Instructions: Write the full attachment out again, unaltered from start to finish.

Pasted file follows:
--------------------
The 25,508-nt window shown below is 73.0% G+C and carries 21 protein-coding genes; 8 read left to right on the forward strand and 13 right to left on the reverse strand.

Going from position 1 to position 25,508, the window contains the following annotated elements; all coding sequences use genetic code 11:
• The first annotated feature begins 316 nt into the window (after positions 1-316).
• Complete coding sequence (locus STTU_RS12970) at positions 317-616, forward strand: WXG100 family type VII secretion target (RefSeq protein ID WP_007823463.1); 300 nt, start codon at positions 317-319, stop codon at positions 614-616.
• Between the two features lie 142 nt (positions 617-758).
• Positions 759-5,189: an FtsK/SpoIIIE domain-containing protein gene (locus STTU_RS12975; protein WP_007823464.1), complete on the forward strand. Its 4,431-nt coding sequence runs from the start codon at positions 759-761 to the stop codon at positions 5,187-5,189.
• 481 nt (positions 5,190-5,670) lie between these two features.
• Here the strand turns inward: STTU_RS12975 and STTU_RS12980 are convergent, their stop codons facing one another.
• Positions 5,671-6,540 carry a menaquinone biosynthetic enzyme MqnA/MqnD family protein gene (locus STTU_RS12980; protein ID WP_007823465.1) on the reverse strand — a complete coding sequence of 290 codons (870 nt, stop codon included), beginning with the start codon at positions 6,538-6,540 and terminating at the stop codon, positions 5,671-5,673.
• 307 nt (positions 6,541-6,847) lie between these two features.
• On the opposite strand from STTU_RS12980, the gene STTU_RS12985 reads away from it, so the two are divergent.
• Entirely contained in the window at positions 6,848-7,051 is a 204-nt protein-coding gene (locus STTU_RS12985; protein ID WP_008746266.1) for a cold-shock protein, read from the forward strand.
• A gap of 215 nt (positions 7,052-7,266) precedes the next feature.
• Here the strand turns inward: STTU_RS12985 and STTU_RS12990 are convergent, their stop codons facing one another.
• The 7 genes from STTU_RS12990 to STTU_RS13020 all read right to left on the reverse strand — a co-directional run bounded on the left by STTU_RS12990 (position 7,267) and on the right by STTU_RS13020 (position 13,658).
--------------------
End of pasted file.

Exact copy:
The 25,508-nt window shown below is 73.0% G+C and carries 21 protein-coding genes; 8 read left to right on the forward strand and 13 right to left on the reverse strand.

Going from position 1 to position 25,508, the window contains the following annotated elements; all coding sequences use genetic code 11:
• The first annotated feature begins 316 nt into the window (after positions 1-316).
• Complete coding sequence (locus STTU_RS12970) at positions 317-616, forward strand: WXG100 family type VII secretion target (RefSeq protein ID WP_007823463.1); 300 nt, start codon at positions 317-319, stop codon at positions 614-616.
• Between the two features lie 142 nt (positions 617-758).
• Positions 759-5,189: an FtsK/SpoIIIE domain-containing protein gene (locus STTU_RS12975; protein WP_007823464.1), complete on the forward strand. Its 4,431-nt coding sequence runs from the start codon at positions 759-761 to the stop codon at positions 5,187-5,189.
• 481 nt (positions 5,190-5,670) lie between these two features.
• Here the strand turns inward: STTU_RS12975 and STTU_RS12980 are convergent, their stop codons facing one another.
• Positions 5,671-6,540 carry a menaquinone biosynthetic enzyme MqnA/MqnD family protein gene (locus STTU_RS12980; protein ID WP_007823465.1) on the reverse strand — a complete coding sequence of 290 codons (870 nt, stop codon included), beginning with the start codon at positions 6,538-6,540 and terminating at the stop codon, positions 5,671-5,673.
• 307 nt (positions 6,541-6,847) lie between these two features.
• On the opposite strand from STTU_RS12980, the gene STTU_RS12985 reads away from it, so the two are divergent.
• Entirely contained in the window at positions 6,848-7,051 is a 204-nt protein-coding gene (locus STTU_RS12985; protein ID WP_008746266.1) for a cold-shock protein, read from the forward strand.
• A gap of 215 nt (positions 7,052-7,266) precedes the next feature.
• Here the strand turns inward: STTU_RS12985 and STTU_RS12990 are convergent, their stop codons facing one another.
• The 7 genes from STTU_RS12990 to STTU_RS13020 all read right to left on the reverse strand — a co-directional run bounded on the left by STTU_RS12990 (position 7,267) and on the right by STTU_RS13020 (position 13,658).